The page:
Riders of Death Valley


1941

Brief Synopsis

Promoted and advertised as "The Million Dollar Serial", most of which appears to have been spent on advertising and the most elaborate pressbook ever put out by Universal on a serial (or 95% of their feature films for that matter), Universal's 51st sound-era serial (following "Sky Raiders" and before "Sea Raiders" and, to quote the late Oliver Drake who wrote the original story,..."we were lucky they didn't call it 'Land Raiders'), "Riders of Death Valley" remains a favorite for the 7-12 year-old kids who saw in on original release in 1941, and a major disappointment for those who came later and never saw it in the 35mm version shown on a screen in a 350-seat grind-house theatre, and now question what all the excitement was about. Hey, you had to have been there. Actually, it is just one long prolonged chase after another for the most part and, even worse, it is usually the 5-6 good guys running from 2-3 of the bad guys (which even had eight-year-old kids of 1941 wondering what's up with this?) and has lots of stock-footage cliffhangers from earlier Universal western serials and features. The plot has Jim Benton (Dick Foran) as the head of a vigilante group, known as the Riders of Death Valley, organized to protect the miners from the take-over plots hatched by Joseph Kirby (James Blaine) and Rance Davis (Monte Blue.) They hire Wolf Reade (Charles Bickford) and his motley crew to do their dirty work, and spend most of their time lamenting their choice of sub-contractee as Reade deals his employees as much misery as he does the "Riders" and miners. Benton's "Riders" are Tombstone (Buck Jones), Pancho (Leo Carrillo), Smokey (Noah Beery, Jr, who is a no-show in most episodes), Borax Bill (Big Boy Williams) and Tex (Glenn Strange.) Always worth watching just for Foran, Jones, Carillo, and Jeanne Kelly (Jean Brooks), and especially if one flash forwards the chase scenes, which will serve to basically make a seven chapter offering out of the original 15.

Film Details

Release Date
1941
Production Company
Universal Pictures
Distribution Company
Universal Pictures

Technical Specs

Sound
Mono
Color
Black and White
Theatrical Aspect Ratio
1.37 : 1

Synopsis

Promoted and advertised as "The Million Dollar Serial", most of which appears to have been spent on advertising and the most elaborate pressbook ever put out by Universal on a serial (or 95% of their feature films for that matter), Universal's 51st sound-era serial (following "Sky Raiders" and before "Sea Raiders" and, to quote the late Oliver Drake who wrote the original story,..."we were lucky they didn't call it 'Land Raiders'), "Riders of Death Valley" remains a favorite for the 7-12 year-old kids who saw in on original release in 1941, and a major disappointment for those who came later and never saw it in the 35mm version shown on a screen in a 350-seat grind-house theatre, and now question what all the excitement was about. Hey, you had to have been there. Actually, it is just one long prolonged chase after another for the most part and, even worse, it is usually the 5-6 good guys running from 2-3 of the bad guys (which even had eight-year-old kids of 1941 wondering what's up with this?) and has lots of stock-footage cliffhangers from earlier Universal western serials and features. The plot has Jim Benton (Dick Foran) as the head of a vigilante group, known as the Riders of Death Valley, organized to protect the miners from the take-over plots hatched by Joseph Kirby (James Blaine) and Rance Davis (Monte Blue.) They hire Wolf Reade (Charles Bickford) and his motley crew to do their dirty work, and spend most of their time lamenting their choice of sub-contractee as Reade deals his employees as much misery as he does the "Riders" and miners. Benton's "Riders" are Tombstone (Buck Jones), Pancho (Leo Carrillo), Smokey (Noah Beery, Jr, who is a no-show in most episodes), Borax Bill (Big Boy Williams) and Tex (Glenn Strange.) Always worth watching just for Foran, Jones, Carillo, and Jeanne Kelly (Jean Brooks), and especially if one flash forwards the chase scenes, which will serve to basically make a seven chapter offering out of the original 15.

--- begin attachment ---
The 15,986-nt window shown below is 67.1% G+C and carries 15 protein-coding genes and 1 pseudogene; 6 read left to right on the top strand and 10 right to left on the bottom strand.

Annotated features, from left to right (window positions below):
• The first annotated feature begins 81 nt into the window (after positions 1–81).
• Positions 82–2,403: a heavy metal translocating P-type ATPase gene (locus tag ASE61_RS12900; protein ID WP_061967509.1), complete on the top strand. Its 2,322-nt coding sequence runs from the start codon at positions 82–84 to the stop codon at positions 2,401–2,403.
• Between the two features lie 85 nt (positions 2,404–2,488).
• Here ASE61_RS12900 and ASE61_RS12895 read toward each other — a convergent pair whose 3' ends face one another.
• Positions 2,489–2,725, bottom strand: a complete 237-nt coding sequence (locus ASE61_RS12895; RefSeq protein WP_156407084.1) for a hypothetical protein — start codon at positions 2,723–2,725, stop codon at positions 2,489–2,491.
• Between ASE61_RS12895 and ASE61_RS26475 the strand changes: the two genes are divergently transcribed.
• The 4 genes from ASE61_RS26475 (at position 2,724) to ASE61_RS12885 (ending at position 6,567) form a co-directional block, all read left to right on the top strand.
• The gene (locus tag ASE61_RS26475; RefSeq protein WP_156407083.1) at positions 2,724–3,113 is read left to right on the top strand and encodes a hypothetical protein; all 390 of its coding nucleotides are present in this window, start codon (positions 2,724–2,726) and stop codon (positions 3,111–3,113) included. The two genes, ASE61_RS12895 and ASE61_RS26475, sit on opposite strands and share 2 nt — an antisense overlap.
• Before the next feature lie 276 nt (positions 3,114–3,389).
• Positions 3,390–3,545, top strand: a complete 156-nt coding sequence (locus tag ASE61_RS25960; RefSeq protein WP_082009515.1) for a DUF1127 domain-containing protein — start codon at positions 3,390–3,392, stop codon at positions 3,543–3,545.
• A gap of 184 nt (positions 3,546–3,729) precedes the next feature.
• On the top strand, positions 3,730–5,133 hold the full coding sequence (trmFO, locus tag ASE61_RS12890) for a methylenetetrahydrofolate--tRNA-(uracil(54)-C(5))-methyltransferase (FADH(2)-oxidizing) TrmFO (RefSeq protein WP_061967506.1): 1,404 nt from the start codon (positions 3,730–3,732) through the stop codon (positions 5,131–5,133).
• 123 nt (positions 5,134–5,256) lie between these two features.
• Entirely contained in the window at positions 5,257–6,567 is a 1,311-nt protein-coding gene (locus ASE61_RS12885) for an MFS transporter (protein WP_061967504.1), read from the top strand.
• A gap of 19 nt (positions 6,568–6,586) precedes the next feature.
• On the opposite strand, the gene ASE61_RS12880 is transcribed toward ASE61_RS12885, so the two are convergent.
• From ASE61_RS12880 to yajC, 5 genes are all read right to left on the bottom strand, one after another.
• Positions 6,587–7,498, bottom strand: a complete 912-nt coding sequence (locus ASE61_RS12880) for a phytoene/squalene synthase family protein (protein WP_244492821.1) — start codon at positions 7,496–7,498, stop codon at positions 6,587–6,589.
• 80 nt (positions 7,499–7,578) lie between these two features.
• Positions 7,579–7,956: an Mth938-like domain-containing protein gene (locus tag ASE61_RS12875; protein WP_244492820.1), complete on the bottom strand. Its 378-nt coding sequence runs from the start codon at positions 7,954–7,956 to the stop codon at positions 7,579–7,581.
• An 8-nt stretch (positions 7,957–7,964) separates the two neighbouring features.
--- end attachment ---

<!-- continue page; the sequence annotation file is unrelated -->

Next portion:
Film Details

Release Date
1941
Production Company
Universal Pictures
Distribution Company
Universal Pictures

Technical Specs

Sound
Mono
Color
Black and White
Theatrical Aspect Ratio
1.37 : 1

Quotes

Trivia